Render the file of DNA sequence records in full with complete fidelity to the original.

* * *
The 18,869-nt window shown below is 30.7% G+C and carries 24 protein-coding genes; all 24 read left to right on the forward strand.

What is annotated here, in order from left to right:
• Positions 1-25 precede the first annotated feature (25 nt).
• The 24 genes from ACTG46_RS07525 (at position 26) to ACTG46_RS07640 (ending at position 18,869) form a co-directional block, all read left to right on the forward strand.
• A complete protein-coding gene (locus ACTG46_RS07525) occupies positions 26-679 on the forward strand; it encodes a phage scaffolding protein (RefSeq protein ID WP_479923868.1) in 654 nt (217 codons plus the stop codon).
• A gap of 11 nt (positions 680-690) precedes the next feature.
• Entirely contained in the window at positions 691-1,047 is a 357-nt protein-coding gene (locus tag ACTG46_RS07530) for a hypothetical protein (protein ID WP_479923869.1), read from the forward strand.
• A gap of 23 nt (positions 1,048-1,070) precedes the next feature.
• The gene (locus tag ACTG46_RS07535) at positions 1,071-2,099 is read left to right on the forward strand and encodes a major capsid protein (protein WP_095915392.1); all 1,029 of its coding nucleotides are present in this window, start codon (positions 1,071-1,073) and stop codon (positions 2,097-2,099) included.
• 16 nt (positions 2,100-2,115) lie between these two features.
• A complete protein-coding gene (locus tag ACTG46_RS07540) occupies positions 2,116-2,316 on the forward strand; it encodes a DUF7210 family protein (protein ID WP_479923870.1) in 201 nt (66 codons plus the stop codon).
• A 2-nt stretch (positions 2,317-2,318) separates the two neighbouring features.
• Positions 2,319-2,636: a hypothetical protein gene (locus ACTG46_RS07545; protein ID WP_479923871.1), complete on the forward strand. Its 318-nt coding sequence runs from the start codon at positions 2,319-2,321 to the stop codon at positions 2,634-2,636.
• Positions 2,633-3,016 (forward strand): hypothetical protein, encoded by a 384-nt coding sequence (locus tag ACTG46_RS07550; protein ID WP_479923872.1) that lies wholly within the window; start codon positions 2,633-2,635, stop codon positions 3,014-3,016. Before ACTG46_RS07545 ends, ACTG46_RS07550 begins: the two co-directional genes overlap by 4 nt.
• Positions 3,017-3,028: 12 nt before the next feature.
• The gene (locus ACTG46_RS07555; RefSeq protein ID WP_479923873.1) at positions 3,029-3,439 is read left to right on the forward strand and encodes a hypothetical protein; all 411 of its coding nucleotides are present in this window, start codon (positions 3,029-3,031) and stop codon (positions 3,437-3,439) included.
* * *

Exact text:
The 18,869-nt window shown below is 30.7% G+C and carries 24 protein-coding genes; all 24 read left to right on the forward strand.

What is annotated here, in order from left to right:
• Positions 1-25 precede the first annotated feature (25 nt).
• The 24 genes from ACTG46_RS07525 (at position 26) to ACTG46_RS07640 (ending at position 18,869) form a co-directional block, all read left to right on the forward strand.
• A complete protein-coding gene (locus ACTG46_RS07525) occupies positions 26-679 on the forward strand; it encodes a phage scaffolding protein (RefSeq protein ID WP_479923868.1) in 654 nt (217 codons plus the stop codon).
• A gap of 11 nt (positions 680-690) precedes the next feature.
• Entirely contained in the window at positions 691-1,047 is a 357-nt protein-coding gene (locus tag ACTG46_RS07530) for a hypothetical protein (protein ID WP_479923869.1), read from the forward strand.
• A gap of 23 nt (positions 1,048-1,070) precedes the next feature.
• The gene (locus tag ACTG46_RS07535) at positions 1,071-2,099 is read left to right on the forward strand and encodes a major capsid protein (protein WP_095915392.1); all 1,029 of its coding nucleotides are present in this window, start codon (positions 1,071-1,073) and stop codon (positions 2,097-2,099) included.
• 16 nt (positions 2,100-2,115) lie between these two features.
• A complete protein-coding gene (locus tag ACTG46_RS07540) occupies positions 2,116-2,316 on the forward strand; it encodes a DUF7210 family protein (protein ID WP_479923870.1) in 201 nt (66 codons plus the stop codon).
• A 2-nt stretch (positions 2,317-2,318) separates the two neighbouring features.
• Positions 2,319-2,636: a hypothetical protein gene (locus ACTG46_RS07545; protein ID WP_479923871.1), complete on the forward strand. Its 318-nt coding sequence runs from the start codon at positions 2,319-2,321 to the stop codon at positions 2,634-2,636.
• Positions 2,633-3,016 (forward strand): hypothetical protein, encoded by a 384-nt coding sequence (locus tag ACTG46_RS07550; protein ID WP_479923872.1) that lies wholly within the window; start codon positions 2,633-2,635, stop codon positions 3,014-3,016. Before ACTG46_RS07545 ends, ACTG46_RS07550 begins: the two co-directional genes overlap by 4 nt.
• Positions 3,017-3,028: 12 nt before the next feature.
• The gene (locus ACTG46_RS07555; RefSeq protein ID WP_479923873.1) at positions 3,029-3,439 is read left to right on the forward strand and encodes a hypothetical protein; all 411 of its coding nucleotides are present in this window, start codon (positions 3,029-3,031) and stop codon (positions 3,437-3,439) included.